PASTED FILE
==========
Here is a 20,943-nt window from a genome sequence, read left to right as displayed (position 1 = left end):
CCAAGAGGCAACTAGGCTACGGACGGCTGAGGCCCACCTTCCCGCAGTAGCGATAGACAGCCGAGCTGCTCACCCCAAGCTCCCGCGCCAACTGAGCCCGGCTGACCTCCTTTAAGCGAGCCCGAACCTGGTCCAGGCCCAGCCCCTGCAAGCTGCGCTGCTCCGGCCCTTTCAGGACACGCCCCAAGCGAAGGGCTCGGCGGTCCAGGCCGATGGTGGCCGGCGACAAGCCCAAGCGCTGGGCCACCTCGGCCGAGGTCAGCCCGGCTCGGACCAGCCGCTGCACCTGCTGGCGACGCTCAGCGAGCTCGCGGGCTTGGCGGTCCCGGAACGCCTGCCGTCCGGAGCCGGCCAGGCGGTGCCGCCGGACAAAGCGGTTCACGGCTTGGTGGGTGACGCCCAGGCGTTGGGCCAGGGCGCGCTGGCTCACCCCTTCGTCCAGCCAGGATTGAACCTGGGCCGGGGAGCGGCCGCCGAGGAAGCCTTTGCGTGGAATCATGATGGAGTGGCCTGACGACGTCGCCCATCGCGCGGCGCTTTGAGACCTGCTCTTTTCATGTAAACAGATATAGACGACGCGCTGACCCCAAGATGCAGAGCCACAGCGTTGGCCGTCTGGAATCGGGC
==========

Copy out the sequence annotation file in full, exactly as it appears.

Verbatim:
Here is a 20,943-nt window from a genome sequence, read left to right as displayed (position 1 = left end):
CCAAGAGGCAACTAGGCTACGGACGGCTGAGGCCCACCTTCCCGCAGTAGCGATAGACAGCCGAGCTGCTCACCCCAAGCTCCCGCGCCAACTGAGCCCGGCTGACCTCCTTTAAGCGAGCCCGAACCTGGTCCAGGCCCAGCCCCTGCAAGCTGCGCTGCTCCGGCCCTTTCAGGACACGCCCCAAGCGAAGGGCTCGGCGGTCCAGGCCGATGGTGGCCGGCGACAAGCCCAAGCGCTGGGCCACCTCGGCCGAGGTCAGCCCGGCTCGGACCAGCCGCTGCACCTGCTGGCGACGCTCAGCGAGCTCGCGGGCTTGGCGGTCCCGGAACGCCTGCCGTCCGGAGCCGGCCAGGCGGTGCCGCCGGACAAAGCGGTTCACGGCTTGGTGGGTGACGCCCAGGCGTTGGGCCAGGGCGCGCTGGCTCACCCCTTCGTCCAGCCAGGATTGAACCTGGGCCGGGGAGCGGCCGCCGAGGAAGCCTTTGCGTGGAATCATGATGGAGTGGCCTGACGACGTCGCCCATCGCGCGGCGCTTTGAGACCTGCTCTTTTCATGTAAACAGATATAGACGACGCGCTGACCCCAAGATGCAGAGCCACAGCGTTGGCCGTCTGGAATCGGGC